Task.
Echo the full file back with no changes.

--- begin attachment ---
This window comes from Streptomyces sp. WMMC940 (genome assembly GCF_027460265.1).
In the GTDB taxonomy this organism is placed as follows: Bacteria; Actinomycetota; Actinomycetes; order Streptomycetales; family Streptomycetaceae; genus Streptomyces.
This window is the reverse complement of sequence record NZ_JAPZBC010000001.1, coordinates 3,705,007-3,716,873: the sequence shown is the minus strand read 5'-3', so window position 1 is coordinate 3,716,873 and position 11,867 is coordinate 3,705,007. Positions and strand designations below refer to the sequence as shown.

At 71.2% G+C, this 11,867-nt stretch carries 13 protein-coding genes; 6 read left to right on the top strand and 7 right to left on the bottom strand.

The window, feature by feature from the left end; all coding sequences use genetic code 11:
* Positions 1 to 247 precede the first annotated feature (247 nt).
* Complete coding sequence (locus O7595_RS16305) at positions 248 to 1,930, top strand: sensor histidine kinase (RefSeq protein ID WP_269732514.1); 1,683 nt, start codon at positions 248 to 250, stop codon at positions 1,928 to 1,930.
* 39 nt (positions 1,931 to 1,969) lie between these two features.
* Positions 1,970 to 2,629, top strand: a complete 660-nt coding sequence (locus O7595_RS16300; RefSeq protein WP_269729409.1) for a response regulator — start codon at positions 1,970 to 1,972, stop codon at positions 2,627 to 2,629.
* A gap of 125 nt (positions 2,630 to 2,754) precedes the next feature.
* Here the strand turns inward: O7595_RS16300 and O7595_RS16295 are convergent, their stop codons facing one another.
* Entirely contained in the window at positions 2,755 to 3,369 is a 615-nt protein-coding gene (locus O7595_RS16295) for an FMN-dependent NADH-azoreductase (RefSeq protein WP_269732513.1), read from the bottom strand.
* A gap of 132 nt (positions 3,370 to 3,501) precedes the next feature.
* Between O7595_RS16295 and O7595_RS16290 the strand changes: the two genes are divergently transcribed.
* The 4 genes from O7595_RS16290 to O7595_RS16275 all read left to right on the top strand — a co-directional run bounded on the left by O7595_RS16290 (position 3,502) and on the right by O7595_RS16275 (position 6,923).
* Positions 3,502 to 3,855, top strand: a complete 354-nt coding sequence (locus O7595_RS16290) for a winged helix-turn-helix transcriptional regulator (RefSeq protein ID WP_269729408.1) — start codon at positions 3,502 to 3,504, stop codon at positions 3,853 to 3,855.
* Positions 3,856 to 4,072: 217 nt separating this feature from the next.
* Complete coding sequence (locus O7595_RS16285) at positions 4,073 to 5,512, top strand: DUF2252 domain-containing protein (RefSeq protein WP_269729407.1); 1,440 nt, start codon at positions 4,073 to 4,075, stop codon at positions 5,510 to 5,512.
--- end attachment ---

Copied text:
This window comes from Streptomyces sp. WMMC940 (genome assembly GCF_027460265.1).
In the GTDB taxonomy this organism is placed as follows: Bacteria; Actinomycetota; Actinomycetes; order Streptomycetales; family Streptomycetaceae; genus Streptomyces.
This window is the reverse complement of sequence record NZ_JAPZBC010000001.1, coordinates 3,705,007-3,716,873: the sequence shown is the minus strand read 5'-3', so window position 1 is coordinate 3,716,873 and position 11,867 is coordinate 3,705,007. Positions and strand designations below refer to the sequence as shown.

At 71.2% G+C, this 11,867-nt stretch carries 13 protein-coding genes; 6 read left to right on the top strand and 7 right to left on the bottom strand.

The window, feature by feature from the left end; all coding sequences use genetic code 11:
* Positions 1 to 247 precede the first annotated feature (247 nt).
* Complete coding sequence (locus O7595_RS16305) at positions 248 to 1,930, top strand: sensor histidine kinase (RefSeq protein ID WP_269732514.1); 1,683 nt, start codon at positions 248 to 250, stop codon at positions 1,928 to 1,930.
* 39 nt (positions 1,931 to 1,969) lie between these two features.
* Positions 1,970 to 2,629, top strand: a complete 660-nt coding sequence (locus O7595_RS16300; RefSeq protein WP_269729409.1) for a response regulator — start codon at positions 1,970 to 1,972, stop codon at positions 2,627 to 2,629.
* A gap of 125 nt (positions 2,630 to 2,754) precedes the next feature.
* Here the strand turns inward: O7595_RS16300 and O7595_RS16295 are convergent, their stop codons facing one another.
* Entirely contained in the window at positions 2,755 to 3,369 is a 615-nt protein-coding gene (locus O7595_RS16295) for an FMN-dependent NADH-azoreductase (RefSeq protein WP_269732513.1), read from the bottom strand.
* A gap of 132 nt (positions 3,370 to 3,501) precedes the next feature.
* Between O7595_RS16295 and O7595_RS16290 the strand changes: the two genes are divergently transcribed.
* The 4 genes from O7595_RS16290 to O7595_RS16275 all read left to right on the top strand — a co-directional run bounded on the left by O7595_RS16290 (position 3,502) and on the right by O7595_RS16275 (position 6,923).
* Positions 3,502 to 3,855, top strand: a complete 354-nt coding sequence (locus O7595_RS16290) for a winged helix-turn-helix transcriptional regulator (RefSeq protein ID WP_269729408.1) — start codon at positions 3,502 to 3,504, stop codon at positions 3,853 to 3,855.
* Positions 3,856 to 4,072: 217 nt separating this feature from the next.
* Complete coding sequence (locus O7595_RS16285) at positions 4,073 to 5,512, top strand: DUF2252 domain-containing protein (RefSeq protein WP_269729407.1); 1,440 nt, start codon at positions 4,073 to 4,075, stop codon at positions 5,510 to 5,512.